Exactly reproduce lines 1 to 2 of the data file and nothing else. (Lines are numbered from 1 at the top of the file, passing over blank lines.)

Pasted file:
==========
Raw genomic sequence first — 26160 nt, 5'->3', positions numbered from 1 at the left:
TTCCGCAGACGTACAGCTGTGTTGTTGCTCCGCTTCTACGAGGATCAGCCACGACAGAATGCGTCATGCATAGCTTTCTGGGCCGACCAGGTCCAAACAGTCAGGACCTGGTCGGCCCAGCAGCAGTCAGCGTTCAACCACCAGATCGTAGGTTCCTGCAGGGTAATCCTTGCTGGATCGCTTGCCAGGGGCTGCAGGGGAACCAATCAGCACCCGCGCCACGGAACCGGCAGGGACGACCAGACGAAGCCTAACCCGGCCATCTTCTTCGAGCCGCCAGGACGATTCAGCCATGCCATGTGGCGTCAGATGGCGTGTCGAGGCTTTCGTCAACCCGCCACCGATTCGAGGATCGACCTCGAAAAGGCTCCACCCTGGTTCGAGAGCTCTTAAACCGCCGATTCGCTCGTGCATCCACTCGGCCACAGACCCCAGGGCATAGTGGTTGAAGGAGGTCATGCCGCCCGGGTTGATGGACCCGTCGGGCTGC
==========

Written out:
Raw genomic sequence first — 26160 nt, 5'->3', positions numbered from 1 at the left:
TTCCGCAGACGTACAGCTGTGTTGTTGCTCCGCTTCTACGAGGATCAGCCACGACAGAATGCGTCATGCATAGCTTTCTGGGCCGACCAGGTCCAAACAGTCAGGACCTGGTCGGCCCAGCAGCAGTCAGCGTTCAACCACCAGATCGTAGGTTCCTGCAGGGTAATCCTTGCTGGATCGCTTGCCAGGGGCTGCAGGGGAACCAATCAGCACCCGCGCCACGGAACCGGCAGGGACGACCAGACGAAGCCTAACCCGGCCATCTTCTTCGAGCCGCCAGGACGATTCAGCCATGCCATGTGGCGTCAGATGGCGTGTCGAGGCTTTCGTCAACCCGCCACCGATTCGAGGATCGACCTCGAAAAGGCTCCACCCTGGTTCGAGAGCTCTTAAACCGCCGATTCGCTCGTGCATCCACTCGGCCACAGACCCCAGGGCATAGTGGTTGAAGGAGGTCATGCCGCCCGGGTTGATGGACCCGTCGGGCTGC